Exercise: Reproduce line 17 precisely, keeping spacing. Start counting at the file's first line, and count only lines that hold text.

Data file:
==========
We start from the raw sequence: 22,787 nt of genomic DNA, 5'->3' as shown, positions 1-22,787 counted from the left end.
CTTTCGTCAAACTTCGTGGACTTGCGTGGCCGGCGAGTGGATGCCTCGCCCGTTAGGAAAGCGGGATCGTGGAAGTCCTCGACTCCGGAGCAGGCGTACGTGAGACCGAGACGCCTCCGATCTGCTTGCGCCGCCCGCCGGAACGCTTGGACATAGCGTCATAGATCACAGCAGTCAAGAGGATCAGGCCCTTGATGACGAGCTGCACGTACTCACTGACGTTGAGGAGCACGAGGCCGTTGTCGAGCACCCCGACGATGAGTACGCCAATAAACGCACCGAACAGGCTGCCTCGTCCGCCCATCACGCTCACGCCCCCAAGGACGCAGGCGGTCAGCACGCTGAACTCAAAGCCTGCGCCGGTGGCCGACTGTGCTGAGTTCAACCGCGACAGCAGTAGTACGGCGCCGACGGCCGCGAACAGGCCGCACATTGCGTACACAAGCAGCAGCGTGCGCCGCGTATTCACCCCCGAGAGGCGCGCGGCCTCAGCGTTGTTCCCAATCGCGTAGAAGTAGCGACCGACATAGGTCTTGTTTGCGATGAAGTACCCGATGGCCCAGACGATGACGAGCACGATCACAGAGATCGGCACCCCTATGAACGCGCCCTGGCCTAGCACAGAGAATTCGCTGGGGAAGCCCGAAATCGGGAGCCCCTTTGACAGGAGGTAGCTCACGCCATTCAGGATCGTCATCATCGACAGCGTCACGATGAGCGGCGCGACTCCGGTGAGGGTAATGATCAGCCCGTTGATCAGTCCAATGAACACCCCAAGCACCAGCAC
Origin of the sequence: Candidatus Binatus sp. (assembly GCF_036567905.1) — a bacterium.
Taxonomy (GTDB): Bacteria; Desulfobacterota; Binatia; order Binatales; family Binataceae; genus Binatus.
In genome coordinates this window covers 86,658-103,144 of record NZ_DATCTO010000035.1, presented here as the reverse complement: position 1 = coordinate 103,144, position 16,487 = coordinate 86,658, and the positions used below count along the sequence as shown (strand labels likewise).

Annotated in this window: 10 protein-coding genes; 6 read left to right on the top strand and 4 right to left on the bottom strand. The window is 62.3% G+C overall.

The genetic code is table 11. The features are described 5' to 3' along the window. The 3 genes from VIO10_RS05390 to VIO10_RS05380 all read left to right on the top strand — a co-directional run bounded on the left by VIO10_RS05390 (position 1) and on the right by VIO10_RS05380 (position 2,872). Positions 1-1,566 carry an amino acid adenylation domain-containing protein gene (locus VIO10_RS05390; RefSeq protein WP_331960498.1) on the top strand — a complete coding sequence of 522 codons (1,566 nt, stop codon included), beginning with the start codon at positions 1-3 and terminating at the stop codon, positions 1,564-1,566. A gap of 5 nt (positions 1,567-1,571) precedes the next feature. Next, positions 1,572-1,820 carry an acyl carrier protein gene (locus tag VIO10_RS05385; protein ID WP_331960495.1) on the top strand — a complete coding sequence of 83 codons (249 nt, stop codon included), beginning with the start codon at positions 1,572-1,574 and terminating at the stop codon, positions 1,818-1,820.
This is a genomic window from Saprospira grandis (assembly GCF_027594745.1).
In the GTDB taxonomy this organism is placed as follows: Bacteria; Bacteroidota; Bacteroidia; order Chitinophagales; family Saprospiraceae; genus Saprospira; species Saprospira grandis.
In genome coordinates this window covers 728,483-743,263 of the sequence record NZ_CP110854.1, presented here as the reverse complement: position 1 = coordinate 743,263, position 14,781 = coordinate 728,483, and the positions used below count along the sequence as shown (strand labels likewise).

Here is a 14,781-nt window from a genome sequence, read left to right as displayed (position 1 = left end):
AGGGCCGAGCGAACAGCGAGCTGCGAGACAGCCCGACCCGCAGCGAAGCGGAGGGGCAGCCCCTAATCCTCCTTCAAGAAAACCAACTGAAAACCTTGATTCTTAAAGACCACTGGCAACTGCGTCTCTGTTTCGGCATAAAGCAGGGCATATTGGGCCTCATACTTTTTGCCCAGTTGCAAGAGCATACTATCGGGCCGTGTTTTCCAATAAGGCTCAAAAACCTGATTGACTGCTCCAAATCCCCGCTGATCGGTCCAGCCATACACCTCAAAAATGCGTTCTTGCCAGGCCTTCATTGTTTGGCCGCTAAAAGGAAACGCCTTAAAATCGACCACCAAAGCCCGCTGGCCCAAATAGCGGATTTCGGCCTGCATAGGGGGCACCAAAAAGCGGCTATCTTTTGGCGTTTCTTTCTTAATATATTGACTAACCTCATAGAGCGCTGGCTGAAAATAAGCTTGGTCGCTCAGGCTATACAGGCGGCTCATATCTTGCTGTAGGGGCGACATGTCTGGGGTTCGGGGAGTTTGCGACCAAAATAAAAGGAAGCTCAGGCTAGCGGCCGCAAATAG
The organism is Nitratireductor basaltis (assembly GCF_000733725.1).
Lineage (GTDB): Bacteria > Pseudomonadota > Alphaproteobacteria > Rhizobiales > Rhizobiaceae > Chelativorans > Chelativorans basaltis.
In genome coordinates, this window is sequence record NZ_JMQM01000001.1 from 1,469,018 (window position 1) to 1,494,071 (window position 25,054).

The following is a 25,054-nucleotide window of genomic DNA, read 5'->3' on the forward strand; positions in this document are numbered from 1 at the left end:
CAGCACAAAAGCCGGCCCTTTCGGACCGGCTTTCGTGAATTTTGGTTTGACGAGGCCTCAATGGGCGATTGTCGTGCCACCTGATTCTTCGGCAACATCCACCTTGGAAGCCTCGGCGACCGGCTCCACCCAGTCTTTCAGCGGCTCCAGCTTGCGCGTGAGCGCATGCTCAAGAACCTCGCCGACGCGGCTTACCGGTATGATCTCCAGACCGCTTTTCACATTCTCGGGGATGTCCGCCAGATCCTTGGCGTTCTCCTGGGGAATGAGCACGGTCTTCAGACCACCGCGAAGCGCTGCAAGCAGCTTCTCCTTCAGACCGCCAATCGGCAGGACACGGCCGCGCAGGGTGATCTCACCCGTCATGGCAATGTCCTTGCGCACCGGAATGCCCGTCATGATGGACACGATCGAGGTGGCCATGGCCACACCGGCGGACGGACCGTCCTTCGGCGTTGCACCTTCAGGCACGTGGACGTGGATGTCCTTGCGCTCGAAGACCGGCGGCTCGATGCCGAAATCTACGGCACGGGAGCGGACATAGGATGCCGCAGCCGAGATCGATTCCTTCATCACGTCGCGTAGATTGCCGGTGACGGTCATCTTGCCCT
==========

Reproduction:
CAGCACAAAAGCCGGCCCTTTCGGACCGGCTTTCGTGAATTTTGGTTTGACGAGGCCTCAATGGGCGATTGTCGTGCCACCTGATTCTTCGGCAACATCCACCTTGGAAGCCTCGGCGACCGGCTCCACCCAGTCTTTCAGCGGCTCCAGCTTGCGCGTGAGCGCATGCTCAAGAACCTCGCCGACGCGGCTTACCGGTATGATCTCCAGACCGCTTTTCACATTCTCGGGGATGTCCGCCAGATCCTTGGCGTTCTCCTGGGGAATGAGCACGGTCTTCAGACCACCGCGAAGCGCTGCAAGCAGCTTCTCCTTCAGACCGCCAATCGGCAGGACACGGCCGCGCAGGGTGATCTCACCCGTCATGGCAATGTCCTTGCGCACCGGAATGCCCGTCATGATGGACACGATCGAGGTGGCCATGGCCACACCGGCGGACGGACCGTCCTTCGGCGTTGCACCTTCAGGCACGTGGACGTGGATGTCCTTGCGCTCGAAGACCGGCGGCTCGATGCCGAAATCTACGGCACGGGAGCGGACATAGGATGCCGCAGCCGAGATCGATTCCTTCATCACGTCGCGTAGATTGCCGGTGACGGTCATCTTGCCCT